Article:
Booking an Accessible Bedroom

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railiner

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What part of "wheeled" is confusing to you?

Rollator is one of the listed wheeled options. Non-wheeled mobility aids ("cane, walker, crutches, etc.") have their own category.
After you check the box on the booking page for "Disabled" and then click "Find Trains", a dialog comes up that asks for your type of disability. I think Walker is one of the options. Try a fake booking for an LD train to see if the Accessible Bedroom shows up under Rooms.
There isn't really much difference between a standard walker, and one that has two wheels, so far as a mobility aid goes. A four wheeled rollator often adds a seat, some are designed to be also used as a transport wheelchair.
 

MccfamschoolMom

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Non-wheeled mobility aids ("cane, walker, crutches, etc.") have their own category.
I have a cane, but only need it when my lower legs are severely painful or swollen -- and at those times, I'd prefer not travelling at all, so I wouldn't seek to book an accessible bedroom myself. Certainly those who need to use canes/walkers/crutches on a regular basis should be able to book accessible bedrooms on Amtrak's sleeper cars, though.
 

AmtrakBlue

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I have a cane, but only need it when my lower legs are severely painful or swollen -- and at those times, I'd prefer not travelling at all, so I wouldn't seek to book an accessible bedroom myself. Certainly those who need to use canes/walkers/crutches on a regular basis should be able to book accessible bedrooms on Amtrak's sleeper cars, though.
Though canes, folding walkers & crutches can fit in roomettes & bedrooms. On the super liner there are 4 roomettes & the family room on the lower level.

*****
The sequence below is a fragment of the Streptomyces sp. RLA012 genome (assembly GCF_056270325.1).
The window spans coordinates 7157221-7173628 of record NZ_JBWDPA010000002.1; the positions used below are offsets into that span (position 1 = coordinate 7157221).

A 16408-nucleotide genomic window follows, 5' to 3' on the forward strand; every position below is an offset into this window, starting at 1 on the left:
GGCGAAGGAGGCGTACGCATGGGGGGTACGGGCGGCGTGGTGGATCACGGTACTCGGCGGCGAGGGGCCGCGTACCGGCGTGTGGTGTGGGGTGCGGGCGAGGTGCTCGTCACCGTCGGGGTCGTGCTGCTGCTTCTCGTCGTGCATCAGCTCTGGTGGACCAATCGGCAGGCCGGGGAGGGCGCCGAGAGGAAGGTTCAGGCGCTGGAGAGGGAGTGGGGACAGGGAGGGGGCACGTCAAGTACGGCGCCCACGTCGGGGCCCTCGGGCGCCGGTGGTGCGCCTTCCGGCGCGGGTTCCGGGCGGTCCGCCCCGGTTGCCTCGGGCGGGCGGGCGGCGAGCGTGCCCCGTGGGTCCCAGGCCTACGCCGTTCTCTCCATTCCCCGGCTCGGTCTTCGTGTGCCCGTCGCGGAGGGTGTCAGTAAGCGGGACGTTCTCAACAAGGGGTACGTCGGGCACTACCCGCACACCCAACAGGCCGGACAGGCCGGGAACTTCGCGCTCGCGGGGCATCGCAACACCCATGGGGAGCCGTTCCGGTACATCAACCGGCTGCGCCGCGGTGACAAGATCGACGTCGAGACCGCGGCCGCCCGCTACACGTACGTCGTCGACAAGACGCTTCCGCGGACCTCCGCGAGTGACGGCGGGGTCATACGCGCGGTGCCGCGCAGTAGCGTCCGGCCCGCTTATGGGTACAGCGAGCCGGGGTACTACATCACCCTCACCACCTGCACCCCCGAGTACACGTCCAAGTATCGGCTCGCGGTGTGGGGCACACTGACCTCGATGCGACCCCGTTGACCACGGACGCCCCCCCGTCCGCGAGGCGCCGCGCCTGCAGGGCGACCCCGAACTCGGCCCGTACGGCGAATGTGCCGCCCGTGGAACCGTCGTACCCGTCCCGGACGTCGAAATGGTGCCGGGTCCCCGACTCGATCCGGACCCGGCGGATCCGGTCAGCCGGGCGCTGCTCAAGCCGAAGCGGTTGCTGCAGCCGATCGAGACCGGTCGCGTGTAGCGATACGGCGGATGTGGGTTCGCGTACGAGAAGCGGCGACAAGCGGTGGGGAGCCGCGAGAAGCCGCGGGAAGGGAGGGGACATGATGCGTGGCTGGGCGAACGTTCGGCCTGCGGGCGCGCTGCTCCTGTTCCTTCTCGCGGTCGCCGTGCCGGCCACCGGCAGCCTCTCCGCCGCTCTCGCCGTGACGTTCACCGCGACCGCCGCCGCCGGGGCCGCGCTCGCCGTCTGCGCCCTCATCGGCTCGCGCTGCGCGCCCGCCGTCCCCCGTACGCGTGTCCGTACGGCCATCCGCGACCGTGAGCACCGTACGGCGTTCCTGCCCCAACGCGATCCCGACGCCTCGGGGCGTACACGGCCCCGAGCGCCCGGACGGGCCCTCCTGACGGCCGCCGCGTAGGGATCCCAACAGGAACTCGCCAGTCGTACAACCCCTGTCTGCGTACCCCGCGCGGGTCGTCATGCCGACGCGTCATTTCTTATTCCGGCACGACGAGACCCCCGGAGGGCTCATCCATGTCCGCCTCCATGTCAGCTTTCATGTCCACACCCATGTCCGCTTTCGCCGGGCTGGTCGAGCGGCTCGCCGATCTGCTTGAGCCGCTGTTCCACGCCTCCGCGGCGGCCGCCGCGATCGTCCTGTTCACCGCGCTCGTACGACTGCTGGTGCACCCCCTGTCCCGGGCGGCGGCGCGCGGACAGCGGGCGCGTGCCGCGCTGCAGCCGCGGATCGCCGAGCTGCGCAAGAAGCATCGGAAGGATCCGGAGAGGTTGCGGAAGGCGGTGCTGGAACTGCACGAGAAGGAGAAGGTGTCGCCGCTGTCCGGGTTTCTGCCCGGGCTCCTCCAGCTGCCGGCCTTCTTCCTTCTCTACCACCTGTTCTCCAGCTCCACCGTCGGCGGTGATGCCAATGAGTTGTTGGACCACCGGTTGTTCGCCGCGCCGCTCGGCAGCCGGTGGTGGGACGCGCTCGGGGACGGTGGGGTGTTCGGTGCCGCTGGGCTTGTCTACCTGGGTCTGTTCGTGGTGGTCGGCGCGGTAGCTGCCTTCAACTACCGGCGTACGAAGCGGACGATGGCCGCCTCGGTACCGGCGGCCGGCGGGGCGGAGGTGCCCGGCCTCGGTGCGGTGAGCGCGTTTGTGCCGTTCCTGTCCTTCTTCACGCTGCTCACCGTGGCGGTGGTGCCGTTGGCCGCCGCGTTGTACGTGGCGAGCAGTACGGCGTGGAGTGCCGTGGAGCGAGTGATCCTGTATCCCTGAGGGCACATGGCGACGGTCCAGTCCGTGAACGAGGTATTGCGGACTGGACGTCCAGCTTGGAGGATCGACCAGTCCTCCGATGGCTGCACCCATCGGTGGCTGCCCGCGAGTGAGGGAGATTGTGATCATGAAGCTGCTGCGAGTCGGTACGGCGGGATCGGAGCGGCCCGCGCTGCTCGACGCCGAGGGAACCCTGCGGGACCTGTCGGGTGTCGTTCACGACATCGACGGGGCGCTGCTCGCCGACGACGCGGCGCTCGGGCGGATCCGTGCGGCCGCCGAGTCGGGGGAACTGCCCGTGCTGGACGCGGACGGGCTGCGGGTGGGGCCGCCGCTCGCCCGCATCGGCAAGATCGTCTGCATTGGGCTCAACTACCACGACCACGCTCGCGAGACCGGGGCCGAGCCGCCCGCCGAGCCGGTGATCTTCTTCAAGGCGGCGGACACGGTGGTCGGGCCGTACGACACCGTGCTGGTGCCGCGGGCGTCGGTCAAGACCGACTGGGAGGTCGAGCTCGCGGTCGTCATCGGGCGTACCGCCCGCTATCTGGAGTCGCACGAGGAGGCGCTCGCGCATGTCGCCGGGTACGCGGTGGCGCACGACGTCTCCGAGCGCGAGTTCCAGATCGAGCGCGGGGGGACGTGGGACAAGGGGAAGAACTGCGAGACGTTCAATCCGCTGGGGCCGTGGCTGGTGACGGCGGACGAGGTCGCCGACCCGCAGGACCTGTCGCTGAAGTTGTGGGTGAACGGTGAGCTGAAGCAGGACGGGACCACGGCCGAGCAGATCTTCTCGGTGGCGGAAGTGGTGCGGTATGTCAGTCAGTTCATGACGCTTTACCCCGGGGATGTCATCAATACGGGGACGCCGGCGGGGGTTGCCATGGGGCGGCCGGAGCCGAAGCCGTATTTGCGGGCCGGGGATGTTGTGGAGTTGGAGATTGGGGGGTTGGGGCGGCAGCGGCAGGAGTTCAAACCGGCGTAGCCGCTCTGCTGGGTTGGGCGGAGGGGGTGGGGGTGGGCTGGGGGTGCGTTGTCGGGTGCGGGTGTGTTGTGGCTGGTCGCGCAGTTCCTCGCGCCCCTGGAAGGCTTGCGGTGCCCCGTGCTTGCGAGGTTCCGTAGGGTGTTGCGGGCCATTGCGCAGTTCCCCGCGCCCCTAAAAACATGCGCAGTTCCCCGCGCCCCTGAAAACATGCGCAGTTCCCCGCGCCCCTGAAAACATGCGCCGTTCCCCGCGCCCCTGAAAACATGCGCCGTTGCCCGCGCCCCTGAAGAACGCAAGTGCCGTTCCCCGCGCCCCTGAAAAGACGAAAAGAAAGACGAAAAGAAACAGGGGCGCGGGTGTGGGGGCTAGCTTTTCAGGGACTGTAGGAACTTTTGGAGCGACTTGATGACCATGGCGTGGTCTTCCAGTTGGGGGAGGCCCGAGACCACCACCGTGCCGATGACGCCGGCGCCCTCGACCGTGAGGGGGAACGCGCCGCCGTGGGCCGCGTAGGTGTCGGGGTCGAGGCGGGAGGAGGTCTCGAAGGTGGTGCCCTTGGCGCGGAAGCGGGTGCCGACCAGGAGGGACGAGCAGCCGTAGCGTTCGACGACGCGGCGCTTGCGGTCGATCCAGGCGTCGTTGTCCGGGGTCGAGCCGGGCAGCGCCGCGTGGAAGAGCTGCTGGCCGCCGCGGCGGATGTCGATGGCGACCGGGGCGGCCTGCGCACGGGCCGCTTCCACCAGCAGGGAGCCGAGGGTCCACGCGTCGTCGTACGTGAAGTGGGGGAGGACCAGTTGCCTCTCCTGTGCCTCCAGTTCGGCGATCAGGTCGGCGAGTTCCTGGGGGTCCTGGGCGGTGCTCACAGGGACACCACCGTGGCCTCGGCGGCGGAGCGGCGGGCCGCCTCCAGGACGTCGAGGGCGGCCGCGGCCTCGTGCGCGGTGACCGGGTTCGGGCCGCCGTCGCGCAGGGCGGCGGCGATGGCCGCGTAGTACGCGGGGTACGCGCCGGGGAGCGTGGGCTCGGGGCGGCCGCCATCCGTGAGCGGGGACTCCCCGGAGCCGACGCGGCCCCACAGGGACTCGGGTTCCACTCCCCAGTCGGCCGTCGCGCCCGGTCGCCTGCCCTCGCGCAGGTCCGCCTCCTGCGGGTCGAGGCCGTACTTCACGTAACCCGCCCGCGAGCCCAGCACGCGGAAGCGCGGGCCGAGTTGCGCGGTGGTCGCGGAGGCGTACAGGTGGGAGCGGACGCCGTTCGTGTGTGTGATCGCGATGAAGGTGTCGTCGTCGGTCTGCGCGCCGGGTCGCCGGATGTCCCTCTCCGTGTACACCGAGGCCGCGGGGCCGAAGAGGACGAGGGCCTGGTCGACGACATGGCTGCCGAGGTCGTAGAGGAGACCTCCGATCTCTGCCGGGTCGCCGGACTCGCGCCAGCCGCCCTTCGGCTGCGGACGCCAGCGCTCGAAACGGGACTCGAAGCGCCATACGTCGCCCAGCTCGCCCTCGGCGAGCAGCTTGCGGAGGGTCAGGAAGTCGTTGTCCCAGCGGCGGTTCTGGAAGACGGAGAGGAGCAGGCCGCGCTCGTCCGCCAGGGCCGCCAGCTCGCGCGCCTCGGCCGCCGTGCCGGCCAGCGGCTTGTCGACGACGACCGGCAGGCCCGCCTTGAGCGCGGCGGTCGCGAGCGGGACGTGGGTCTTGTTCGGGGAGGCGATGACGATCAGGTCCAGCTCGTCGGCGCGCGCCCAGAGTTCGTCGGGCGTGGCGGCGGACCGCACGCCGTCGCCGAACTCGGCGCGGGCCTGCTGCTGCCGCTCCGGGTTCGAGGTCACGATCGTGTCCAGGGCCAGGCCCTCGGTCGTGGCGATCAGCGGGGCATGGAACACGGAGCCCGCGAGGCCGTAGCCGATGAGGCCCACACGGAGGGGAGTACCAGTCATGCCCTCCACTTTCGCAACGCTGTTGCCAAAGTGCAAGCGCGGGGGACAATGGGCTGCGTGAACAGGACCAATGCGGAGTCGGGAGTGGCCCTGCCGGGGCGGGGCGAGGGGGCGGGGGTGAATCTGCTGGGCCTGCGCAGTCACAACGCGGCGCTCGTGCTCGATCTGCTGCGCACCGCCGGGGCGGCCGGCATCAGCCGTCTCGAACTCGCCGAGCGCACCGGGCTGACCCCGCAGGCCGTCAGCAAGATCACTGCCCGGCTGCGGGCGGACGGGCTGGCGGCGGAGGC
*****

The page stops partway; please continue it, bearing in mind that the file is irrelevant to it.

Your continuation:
The accessible room provides room for wheelchairs, scooters & rotators.
 
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Though canes, folding walkers & crutches can fit in roomettes & bedrooms. On the super liner there are 4 roomettes & the family room.
The accessible room provides room for wheelchairs, scooters & rotators.
I'm assuming you mean "on the lower level," and your point is well taken - as long as those people don't need to use the stairs, any lower level room should suffice. There might be a rare exception where it might be difficult to use the restroom,
 

AmtrakBlue

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I'm assuming you mean "on the lower level," and your point is well taken - as long as those people don't need to use the stairs, any lower level room should suffice.
I was thinking it - but my fingers didn't follow my thinking. Fixed it. Thanks.
 
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Though canes, folding walkers & crutches can fit in roomettes & bedrooms. On the super liner there are 4 roomettes & the family room on the lower level.
The accessible room provides room for wheelchairs, scooters & rotators.
But a person who needs a cane or walker may not have enough lower body strength and mobility to get in and out of bed with that tiny space between the bed and the door and nothing to grab onto in a roomette.

I would like to see Amtrak offer regular bedrooms to handicapped people at the same rate as the accessible room. I think my small scooter might fit down the hallway to a Viewliner bedroom, but I would have to disassemble it in the hallway and carry the parts into the room. The disassembled parts should fit in the space freed up by folding the chair.
 

MccfamschoolMom

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But a person who needs a cane or walker may not have enough lower body strength and mobility to get in and out of bed with that tiny space between the bed and the door and nothing to grab onto in a roomette.
On those days when I have to resort to using a cane, lower body strength and mobility are certainly issues. Picking my feet up to climb even just a few steps at home or at work on days when I need a cane is a major undertaking, especially with the steps from the street to the sidewalk in front of the office where I work, which have no railing to grab. (At church, some railings were installed on the altar steps, as we've had a few trip & fall incidents when retired priests come to serve Mass.) In a small space without grab bars (like the shower) when my legs hurt or the floor is too slick for stable footing, I try to brace against the walls; I don't know how well that would work in a roomette, though, even in the lower bunk. (And forget about trying to climb into an upper bunk if one needs a mobility assistance device!)